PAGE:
How Good Has Jose Been?

Behind the sparkling play of Andrea Bargnani, the inconsistent play of DeMar DeRozan and the teasing play of Amir Johnson, few have realized that the Raptors best player through two weeks and nine games of this condensed season might just be Jose Calderon.

In years past, Calderon has often been the target of my criticism. I always thought he was a decent point guard who took care of the ball, but I also thought of him as a fragile “anti-clutch” player who folded in the biggest games and the biggest moments. In truth, I always believed Raptors fans overrated Calderon.

But over the last couple of years, I’ve slowly warmed to Jose, and began to realize that perhaps Raptors fans don’t overrate the Spanish point guard. Maybe the rest of the basketball world just doesn’t appreciate him enough.

With the numbers he’s putting up early on this season, I don’t see how others around the NBA won’t notice him. Calderon’s on pace for a career year, which says something for a pass-first point guard who has had some already impressive statistical seasons in the past.

In nine games, Calderon is averaging 12.6 points (just 0.2 off his career high), a career-high nine assists per game and a career-high 3.7 rebounds per game. Jose’s willingness to fight and bang with bigger players for rebounds and loose balls, as well as his vast improvement from his previous pylon-like defence has been evident early this season, and it’s both a surprising and welcome addition to his game.

Calderon’s also shooting over 50 per cent from the field for the first time in four seasons, and is just 0.6 three-point percentage points away from being on track to hit the elusive 50-40-90 mark (50 per cent from the field, 40 per cent from three-point range, 90 per cent from the free throw line) for the second time in his seven-year NBA career. The only players to achieve that feat multiple times in their careers are Larry Bird and Steve Nash.

As if those numbers weren’t enough, Calderon is currently fifth in the NBA with a 44.8 assist percentage and has a Player Efficiency Rating above 20 (21.25).

But I’ve saved the best for last. We all know that Calderon’s greatest strength, outside of his offensive efficiency, is how well he takes care of the ball. He manages to post sparkling assist totals while limiting his turnovers, and that’s a measure of point guard competency that should factor in to deciding which point men are considered elite.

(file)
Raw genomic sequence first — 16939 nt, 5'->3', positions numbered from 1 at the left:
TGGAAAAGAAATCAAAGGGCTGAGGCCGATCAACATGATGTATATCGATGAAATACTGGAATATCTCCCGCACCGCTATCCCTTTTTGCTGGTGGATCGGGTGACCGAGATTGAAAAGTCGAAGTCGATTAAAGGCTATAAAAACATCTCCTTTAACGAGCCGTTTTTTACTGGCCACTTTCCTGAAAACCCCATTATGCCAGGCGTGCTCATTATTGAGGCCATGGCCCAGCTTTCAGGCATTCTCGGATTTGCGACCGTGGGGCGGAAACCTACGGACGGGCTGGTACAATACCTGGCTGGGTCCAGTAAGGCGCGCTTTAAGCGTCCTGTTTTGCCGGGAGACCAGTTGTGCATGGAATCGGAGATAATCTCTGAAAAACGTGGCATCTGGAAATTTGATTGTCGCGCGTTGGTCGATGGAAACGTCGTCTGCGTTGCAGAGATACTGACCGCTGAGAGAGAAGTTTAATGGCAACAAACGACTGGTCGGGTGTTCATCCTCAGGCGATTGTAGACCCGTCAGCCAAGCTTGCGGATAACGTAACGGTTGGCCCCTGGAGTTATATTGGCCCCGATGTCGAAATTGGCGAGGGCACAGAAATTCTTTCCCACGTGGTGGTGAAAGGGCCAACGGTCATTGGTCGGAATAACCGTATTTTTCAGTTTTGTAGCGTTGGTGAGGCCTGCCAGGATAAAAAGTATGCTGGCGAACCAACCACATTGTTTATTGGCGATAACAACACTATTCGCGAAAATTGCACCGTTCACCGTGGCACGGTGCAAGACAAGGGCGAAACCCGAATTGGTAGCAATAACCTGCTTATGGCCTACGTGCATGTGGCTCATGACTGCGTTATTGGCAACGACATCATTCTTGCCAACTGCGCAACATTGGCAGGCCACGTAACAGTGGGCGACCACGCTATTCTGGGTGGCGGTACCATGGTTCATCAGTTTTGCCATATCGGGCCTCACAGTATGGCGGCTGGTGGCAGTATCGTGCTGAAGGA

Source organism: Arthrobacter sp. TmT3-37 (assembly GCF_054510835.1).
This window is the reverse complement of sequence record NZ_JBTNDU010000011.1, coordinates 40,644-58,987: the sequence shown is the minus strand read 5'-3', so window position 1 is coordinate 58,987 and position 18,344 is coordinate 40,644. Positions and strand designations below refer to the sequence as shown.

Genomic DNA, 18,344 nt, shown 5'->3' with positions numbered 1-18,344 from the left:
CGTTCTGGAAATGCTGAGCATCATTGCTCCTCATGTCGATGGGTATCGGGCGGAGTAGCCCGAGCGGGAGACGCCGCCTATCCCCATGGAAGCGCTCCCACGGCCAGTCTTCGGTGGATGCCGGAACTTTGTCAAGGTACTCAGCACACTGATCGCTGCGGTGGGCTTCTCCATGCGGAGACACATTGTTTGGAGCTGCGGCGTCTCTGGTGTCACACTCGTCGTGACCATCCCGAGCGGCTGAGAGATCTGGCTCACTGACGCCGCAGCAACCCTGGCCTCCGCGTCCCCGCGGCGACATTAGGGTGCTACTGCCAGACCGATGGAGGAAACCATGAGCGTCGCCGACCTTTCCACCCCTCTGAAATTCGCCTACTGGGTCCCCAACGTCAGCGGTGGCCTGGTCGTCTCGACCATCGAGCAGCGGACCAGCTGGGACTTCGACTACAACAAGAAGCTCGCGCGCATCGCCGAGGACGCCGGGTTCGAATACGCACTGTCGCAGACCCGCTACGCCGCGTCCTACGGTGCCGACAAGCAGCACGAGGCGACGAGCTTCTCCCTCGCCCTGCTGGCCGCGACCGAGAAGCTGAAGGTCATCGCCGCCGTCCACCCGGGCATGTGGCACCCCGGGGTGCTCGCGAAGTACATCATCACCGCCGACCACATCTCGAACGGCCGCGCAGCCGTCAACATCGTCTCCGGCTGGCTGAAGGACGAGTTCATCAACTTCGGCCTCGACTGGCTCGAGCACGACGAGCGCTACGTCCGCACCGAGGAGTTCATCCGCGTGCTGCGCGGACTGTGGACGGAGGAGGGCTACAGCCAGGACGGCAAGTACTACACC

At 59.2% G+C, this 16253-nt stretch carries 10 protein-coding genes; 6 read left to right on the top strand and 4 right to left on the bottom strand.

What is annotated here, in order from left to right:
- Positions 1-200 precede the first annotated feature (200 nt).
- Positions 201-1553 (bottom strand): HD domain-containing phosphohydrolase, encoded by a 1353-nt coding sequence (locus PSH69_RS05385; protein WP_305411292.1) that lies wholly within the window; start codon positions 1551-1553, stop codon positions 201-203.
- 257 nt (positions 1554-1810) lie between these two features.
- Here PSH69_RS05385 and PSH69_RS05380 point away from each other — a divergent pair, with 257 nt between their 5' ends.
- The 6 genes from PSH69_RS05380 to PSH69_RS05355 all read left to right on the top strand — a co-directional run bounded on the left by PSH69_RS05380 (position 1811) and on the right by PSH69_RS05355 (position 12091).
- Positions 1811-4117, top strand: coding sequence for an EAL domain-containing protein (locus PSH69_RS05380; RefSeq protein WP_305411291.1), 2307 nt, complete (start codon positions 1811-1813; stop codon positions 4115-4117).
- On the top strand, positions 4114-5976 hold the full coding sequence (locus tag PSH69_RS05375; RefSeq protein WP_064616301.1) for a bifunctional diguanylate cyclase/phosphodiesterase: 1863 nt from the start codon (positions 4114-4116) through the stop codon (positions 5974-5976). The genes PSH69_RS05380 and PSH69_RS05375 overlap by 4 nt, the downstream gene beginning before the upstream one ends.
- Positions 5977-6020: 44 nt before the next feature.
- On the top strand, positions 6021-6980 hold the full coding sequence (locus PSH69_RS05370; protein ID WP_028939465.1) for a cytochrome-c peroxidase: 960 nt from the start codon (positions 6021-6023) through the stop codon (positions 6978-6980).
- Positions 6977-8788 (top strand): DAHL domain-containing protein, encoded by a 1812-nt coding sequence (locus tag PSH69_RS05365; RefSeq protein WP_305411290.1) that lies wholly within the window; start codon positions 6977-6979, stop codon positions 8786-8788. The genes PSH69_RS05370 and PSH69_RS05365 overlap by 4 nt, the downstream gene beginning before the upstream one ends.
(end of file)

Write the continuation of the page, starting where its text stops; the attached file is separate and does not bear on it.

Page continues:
In the important measure of assist-to-turnover ratio, Calderon has led the league twice (in 2007-2008 and 2008-09) and has finished in the NBA’s top-four in each of the last five seasons. But what he’s doing early on this season is truly special.

Right now, anything over a 3.0 assist-to-turnover ratio would put a player in the top-eight in the NBA. Anything over 4.0 would put them in the top-four. Second place (Tony Parker) is 4.92. Jose Calderon currently leads the league with a remarkable assist-to-turnover ratio of 6.23. If Calderon continues on this ridiculous pace, it would be the first time anyone’s cracked 6.0 in 10 years, and the first time any player has cracked 5.0 since Jose, himself, did it in 2007-2008 (5.38).

If you’re wondering, the NBA began keeping track of assist-to-turnover ratio in 1988-1989, and the highest ratio ever recorded in a single-season was 6.14, by Timberwolves point guard Terrell Brandon in 2001-2002. The catch though, is that Brandon only played in 32 games that season.

As I’ve written often in the last couple of weeks, I’ve been paying attention to early numbers and stats this season more than any other season, because in a shortened campaign, numbers that seem inflated have a higher chance of standing than they would in an 82-game season.

Whether Calderon can keep up this superb level of play or whether the 30-year-old can remain healthy and fit over the course of this sprint of a season obviously remain to be seen. But for now, we should respect and appreciate what “Numero Ocho” is doing in Toronto.

He may not be the flashiest player, he’s definitely not the loudest or the brashest, and he probably won’t do anything that will make you jump out of your seat or yell “wow.”

But Jose Calderon is quietly going about putting together another one of the NBA’s most efficient seasons in history for a point guard, and it’s a shame that despite that, he still rarely gets the attention and credit that he deserves.

He’s playing in a Golden Age of point guards in the NBA, and yet I don’t think you could name 10 point guards playing at a higher level right now.